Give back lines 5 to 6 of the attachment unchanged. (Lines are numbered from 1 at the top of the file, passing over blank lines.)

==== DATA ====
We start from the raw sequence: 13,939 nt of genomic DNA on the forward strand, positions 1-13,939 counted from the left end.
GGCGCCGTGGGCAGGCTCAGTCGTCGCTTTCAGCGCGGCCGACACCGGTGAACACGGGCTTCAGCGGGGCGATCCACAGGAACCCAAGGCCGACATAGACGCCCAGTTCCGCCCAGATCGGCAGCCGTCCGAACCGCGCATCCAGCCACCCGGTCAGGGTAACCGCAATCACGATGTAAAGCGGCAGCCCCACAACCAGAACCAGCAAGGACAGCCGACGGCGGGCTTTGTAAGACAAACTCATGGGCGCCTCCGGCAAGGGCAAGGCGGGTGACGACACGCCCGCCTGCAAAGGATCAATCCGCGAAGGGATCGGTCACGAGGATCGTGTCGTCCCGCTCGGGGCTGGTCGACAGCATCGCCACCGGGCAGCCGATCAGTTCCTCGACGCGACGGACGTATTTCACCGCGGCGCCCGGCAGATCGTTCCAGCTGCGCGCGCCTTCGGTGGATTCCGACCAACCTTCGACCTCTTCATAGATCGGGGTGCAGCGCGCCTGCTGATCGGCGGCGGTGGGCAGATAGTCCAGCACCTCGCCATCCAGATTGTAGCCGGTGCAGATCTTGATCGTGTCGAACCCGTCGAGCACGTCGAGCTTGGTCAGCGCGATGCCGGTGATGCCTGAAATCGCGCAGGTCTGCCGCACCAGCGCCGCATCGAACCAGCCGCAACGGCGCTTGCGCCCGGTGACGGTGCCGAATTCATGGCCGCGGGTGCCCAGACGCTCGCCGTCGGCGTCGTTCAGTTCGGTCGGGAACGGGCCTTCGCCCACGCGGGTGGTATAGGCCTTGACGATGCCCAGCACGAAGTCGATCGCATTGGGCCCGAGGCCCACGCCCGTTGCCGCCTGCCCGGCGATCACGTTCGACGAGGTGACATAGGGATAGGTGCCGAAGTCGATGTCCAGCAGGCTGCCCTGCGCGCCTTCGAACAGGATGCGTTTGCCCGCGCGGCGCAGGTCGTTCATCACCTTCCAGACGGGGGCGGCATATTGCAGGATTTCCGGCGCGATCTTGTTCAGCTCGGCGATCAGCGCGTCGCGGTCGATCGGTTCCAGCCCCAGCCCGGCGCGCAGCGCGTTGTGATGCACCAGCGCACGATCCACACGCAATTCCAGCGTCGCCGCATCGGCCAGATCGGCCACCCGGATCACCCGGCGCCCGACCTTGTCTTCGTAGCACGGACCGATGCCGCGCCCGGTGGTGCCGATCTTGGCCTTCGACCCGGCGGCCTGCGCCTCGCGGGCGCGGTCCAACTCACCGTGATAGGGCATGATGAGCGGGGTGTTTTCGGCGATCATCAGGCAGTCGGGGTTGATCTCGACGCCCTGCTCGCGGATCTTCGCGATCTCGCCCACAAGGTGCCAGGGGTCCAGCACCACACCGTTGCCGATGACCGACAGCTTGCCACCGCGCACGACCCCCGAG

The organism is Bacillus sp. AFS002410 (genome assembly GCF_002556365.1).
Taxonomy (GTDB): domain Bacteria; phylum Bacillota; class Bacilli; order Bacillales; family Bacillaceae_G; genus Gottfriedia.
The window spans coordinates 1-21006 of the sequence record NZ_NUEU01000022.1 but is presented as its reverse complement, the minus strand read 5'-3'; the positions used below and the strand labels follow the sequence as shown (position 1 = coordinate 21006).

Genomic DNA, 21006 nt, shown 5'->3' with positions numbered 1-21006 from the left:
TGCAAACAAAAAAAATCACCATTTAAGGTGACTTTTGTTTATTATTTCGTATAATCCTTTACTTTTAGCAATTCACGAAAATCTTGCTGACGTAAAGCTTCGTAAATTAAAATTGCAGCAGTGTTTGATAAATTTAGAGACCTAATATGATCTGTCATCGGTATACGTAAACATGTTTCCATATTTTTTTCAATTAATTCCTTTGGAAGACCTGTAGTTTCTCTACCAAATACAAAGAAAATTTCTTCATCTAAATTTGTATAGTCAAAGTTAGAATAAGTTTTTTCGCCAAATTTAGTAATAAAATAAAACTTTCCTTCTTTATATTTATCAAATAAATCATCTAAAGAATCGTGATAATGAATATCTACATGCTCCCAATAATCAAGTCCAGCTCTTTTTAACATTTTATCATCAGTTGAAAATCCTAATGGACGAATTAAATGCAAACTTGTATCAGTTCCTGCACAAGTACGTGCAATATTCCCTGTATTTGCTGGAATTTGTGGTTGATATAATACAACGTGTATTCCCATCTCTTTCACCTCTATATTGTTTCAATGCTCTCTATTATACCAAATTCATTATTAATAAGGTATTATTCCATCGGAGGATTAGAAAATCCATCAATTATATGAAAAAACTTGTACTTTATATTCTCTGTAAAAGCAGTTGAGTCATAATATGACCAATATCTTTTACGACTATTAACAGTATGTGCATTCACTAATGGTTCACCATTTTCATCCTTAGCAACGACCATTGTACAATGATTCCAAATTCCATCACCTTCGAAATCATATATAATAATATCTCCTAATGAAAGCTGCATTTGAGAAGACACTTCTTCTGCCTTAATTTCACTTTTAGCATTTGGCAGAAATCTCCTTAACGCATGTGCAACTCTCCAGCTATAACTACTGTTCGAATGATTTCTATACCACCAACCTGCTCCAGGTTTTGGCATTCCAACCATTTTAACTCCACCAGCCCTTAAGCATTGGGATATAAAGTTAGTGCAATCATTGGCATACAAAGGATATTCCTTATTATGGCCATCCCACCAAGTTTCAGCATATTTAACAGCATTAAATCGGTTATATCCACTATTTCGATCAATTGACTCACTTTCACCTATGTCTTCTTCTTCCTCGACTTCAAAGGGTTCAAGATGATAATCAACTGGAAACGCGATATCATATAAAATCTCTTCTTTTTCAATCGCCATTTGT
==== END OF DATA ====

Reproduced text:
The window spans coordinates 1-21006 of the sequence record NZ_NUEU01000022.1 but is presented as its reverse complement, the minus strand read 5'-3'; the positions used below and the strand labels follow the sequence as shown (position 1 = coordinate 21006).

Genomic DNA, 21006 nt, shown 5'->3' with positions numbered 1-21006 from the left: